NEW YORK – Dr. Ioannis Zervoudakis was presented with a Lifetime Achievement Award and Dr. Katherine Hajjar, the keynote speaker, was aslo honored at the annual Dr. George Papanicolaou Award Symposium of the Hellenic Medical Society of New York on May 13.
Dr. Spiros Mezitis, president of the Federation of Hellenic Medical Societies, which sponsored the event, acknowledged the presence of dignitaries like Amb. George Iliopoulos, Consul General of Greece, and Greek Consul Manos Koubarakis.
Additional sponsors included Weill Cornell Medical College, the Panevoikos Society of America, and the Prometheus – Greek Teachers Association, and the Federation of Hellenic Societies of Greater NY and Evangelia Tsavaris, the HMS administrator, was thanked for again coordinating the event.
HMS President Dr. George Liakeas evoked nods of agreement when he said “This is room filled with doctors, who are proud people, but there are a handful of people who make us proud, and I am proud to be here among them.”
The guests were also proud and felt joy when Demosthenes Triantafillou, President of Prometheus, introduced the recipients of the scholarship Prometheus presents to the winners of its Greek essay contest: Stella Angelakakis, who is in CUNY’s prestigious Sophie Davis 6-year medical program, George Doulos, Fotis Eleftheriadis, Ioulia Kokkosi, Nikolaos Kostaras, and Asimina Pappas.
Liakeas noted scholarships are HMS’ priority. On that night the Society gave $5000 to Cornell Weill, in addition to funding a scholarship that is awarded if possible, to a Hellene.
Dr. Frank Chervenack, Chairman of the Dept. of Obstetrics and Gynecology of Cornell Weill, greeted the guests and declared “I am not Greek, but we take great pride when we pass the statue of Dr. Papanicolaou, who is one of the great treasures of this institution.”
Chervenack called up the staff of his department when he presented an award to Zervoudakis, whom he called “an obstetrician’s obstetrician,” and noted he was a pioneer of the “fetus as patient” concept.
Zervoudakis, who seems as down to earth as a man of his accomplishments can be, said “I wish I could stand up for you more than you stand for me today,” and went on to praise the school for the mentors it provided him and its contributions to medicine.
He gave a brief and gracious thank you speech when he was presented with the Lifetime Achievement Award as his proud wife, Rallou Zervoudakis, who earned a degree in civil engineering at Columbia University, looked on.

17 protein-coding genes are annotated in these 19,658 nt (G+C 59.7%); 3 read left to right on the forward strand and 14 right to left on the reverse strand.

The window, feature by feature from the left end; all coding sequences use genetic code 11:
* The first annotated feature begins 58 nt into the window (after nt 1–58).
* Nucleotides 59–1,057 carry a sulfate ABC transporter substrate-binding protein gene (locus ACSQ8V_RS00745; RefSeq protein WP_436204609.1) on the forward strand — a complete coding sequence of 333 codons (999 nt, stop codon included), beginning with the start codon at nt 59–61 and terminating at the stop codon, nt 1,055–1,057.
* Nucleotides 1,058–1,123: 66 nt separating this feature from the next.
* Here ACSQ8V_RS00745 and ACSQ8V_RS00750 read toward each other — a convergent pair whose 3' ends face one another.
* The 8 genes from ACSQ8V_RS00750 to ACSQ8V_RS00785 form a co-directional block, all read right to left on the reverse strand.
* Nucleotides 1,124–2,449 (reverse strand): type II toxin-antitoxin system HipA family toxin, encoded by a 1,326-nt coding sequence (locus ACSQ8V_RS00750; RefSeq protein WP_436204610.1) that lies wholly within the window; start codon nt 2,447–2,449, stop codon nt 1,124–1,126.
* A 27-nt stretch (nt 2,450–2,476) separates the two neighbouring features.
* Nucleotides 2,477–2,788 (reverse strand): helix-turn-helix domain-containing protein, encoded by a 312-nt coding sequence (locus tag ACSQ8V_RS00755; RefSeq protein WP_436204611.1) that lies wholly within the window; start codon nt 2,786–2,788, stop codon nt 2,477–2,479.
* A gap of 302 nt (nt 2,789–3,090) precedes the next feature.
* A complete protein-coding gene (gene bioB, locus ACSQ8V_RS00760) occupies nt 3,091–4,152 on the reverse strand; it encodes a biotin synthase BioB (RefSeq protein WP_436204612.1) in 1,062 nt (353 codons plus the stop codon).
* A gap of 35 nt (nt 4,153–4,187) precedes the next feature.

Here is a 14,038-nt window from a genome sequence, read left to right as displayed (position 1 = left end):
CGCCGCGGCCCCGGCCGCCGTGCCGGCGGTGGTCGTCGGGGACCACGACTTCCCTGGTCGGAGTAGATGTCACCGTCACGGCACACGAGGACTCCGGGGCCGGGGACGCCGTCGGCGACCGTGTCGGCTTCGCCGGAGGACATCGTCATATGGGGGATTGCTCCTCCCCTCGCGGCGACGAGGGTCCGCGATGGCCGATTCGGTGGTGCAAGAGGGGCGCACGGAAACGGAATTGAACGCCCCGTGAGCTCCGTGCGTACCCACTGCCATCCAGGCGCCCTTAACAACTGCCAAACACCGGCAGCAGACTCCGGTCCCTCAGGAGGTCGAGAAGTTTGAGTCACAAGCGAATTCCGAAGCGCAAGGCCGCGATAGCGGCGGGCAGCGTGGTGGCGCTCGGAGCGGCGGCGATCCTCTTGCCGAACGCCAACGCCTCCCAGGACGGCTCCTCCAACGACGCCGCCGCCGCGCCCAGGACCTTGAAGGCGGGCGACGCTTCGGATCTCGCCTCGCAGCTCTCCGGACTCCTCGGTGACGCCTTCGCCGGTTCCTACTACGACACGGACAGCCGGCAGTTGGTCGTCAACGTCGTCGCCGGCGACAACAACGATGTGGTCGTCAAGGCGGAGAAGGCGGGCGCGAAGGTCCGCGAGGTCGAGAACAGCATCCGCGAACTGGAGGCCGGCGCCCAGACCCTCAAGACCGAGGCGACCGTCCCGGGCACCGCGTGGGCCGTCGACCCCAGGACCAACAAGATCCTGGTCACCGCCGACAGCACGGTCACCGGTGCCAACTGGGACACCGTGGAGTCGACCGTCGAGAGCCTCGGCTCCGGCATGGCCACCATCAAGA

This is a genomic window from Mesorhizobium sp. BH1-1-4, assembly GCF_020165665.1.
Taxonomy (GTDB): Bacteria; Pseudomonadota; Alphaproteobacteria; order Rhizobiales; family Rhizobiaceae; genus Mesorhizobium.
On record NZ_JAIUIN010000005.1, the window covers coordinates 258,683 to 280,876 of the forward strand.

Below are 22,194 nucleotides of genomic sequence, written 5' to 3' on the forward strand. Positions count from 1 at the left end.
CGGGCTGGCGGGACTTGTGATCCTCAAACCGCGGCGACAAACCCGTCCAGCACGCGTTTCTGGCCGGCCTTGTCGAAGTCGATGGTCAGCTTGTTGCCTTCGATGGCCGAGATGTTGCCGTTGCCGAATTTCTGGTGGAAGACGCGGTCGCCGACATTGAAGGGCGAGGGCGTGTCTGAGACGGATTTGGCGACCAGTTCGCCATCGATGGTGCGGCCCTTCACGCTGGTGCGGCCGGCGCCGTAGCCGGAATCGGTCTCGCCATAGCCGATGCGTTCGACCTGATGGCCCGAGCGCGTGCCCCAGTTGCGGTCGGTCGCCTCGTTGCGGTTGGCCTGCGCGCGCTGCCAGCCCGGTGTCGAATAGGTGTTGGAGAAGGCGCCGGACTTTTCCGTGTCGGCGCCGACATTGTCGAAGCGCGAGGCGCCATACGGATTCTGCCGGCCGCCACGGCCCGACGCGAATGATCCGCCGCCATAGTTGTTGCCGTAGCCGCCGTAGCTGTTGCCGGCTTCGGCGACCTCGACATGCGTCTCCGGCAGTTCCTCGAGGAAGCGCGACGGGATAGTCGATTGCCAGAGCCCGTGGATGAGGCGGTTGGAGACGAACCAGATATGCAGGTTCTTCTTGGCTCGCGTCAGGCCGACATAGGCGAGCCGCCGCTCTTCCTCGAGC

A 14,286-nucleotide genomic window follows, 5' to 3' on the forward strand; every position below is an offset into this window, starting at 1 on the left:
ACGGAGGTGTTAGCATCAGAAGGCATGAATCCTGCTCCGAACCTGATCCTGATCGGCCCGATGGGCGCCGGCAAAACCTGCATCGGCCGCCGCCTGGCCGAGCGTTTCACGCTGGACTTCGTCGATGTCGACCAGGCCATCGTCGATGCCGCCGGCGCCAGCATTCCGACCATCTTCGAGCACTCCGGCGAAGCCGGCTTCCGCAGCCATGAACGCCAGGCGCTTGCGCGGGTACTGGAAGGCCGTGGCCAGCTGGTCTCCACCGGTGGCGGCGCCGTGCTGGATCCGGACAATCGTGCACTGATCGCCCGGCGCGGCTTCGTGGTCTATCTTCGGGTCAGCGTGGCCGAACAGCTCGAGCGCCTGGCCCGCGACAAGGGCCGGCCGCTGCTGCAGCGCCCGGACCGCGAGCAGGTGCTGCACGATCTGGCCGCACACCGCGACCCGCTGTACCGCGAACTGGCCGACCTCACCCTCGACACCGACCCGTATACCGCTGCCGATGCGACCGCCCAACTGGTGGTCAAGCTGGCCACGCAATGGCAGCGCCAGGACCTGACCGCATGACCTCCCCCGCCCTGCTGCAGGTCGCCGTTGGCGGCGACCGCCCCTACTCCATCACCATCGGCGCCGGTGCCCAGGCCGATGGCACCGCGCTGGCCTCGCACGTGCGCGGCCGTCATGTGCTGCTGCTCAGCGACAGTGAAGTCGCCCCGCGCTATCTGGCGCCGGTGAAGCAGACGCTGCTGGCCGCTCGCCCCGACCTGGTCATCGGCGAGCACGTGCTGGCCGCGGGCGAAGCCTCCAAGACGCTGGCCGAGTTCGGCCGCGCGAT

Anthony Ringos, representing the Panevoikos Society – Papanicolaou is from the island of Evoia – echoed Chervenack when he presented the biography the great scientist whose invention, the pap smear, has saved or improves the lives of millions through the years and whose pioneering work in the broader field of screening and early detection of cancer and other diseases though analysis of abnormal cells help revolutionize medicine.
Triantafillou also spoke about the life and achievements of Papanicolaou, whom he deeply revered and had the good fortune to meet, but he also noted the significant contributions of his wife, Mary, to his work.
In her keynote address Hajjar, Associate Dean for Research, Professor of Pediatrics, Brine Family Professor of Cell and Developmental Biology at Weill Cornell Medical College, noted the affinities between her career in cell-based research and Papanicolaou’s, including their common “excitement of discovery,” and the combination of “sensitivity and toughness” displayed by standouts in their fields.
Her own discoveries stem from her work with endothelial cells, cells which line the interior surface of blood vessels. Her research also has diabetes implications.
Paul A. Elgert, Cytopathology Supervisor, Department of Pathology NYU Langone School of Medicine with Affiliation at Bellevue Hospital Center, the second speaker in the event’s scientific program, addressed the evolution of cervical cancer techniques like the Pap test with his talk on “‘Cervical Cancer Screening: Changes in Screening Guidelines and Screening Rates.”
He spoke about the current debate over screening guidelines and the growing importance of HPV testing. The inevitable role of litigation and lawyers in the process was also noted.
Elgert also offered “Brief Comments on the Dr. Papanicolaou nominations for the Nobel Prize,” and noted that between 1948 and 1953 the latter was nominated 18 times.